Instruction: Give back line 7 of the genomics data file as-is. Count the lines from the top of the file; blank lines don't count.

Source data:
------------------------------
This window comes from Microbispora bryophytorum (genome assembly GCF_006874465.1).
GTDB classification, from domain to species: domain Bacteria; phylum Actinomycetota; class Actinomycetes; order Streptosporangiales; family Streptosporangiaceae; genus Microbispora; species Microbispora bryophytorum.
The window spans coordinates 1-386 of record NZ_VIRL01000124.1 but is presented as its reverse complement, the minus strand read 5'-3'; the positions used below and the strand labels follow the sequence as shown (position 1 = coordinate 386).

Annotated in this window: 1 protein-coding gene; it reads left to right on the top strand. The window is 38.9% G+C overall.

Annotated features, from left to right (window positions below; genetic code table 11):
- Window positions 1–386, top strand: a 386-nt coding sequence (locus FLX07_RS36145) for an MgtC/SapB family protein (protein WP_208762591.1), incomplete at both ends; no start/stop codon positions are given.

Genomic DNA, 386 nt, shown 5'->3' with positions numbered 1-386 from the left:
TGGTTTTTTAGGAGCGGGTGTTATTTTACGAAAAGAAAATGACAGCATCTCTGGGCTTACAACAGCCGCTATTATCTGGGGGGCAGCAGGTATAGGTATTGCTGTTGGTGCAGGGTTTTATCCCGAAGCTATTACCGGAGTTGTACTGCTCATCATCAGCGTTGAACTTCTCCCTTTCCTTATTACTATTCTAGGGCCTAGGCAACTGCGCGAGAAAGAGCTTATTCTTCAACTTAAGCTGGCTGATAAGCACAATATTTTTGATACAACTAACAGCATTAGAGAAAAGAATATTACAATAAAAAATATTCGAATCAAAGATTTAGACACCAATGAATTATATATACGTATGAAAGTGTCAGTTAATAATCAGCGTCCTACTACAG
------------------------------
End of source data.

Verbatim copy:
Genomic DNA, 386 nt, shown 5'->3' with positions numbered 1-386 from the left: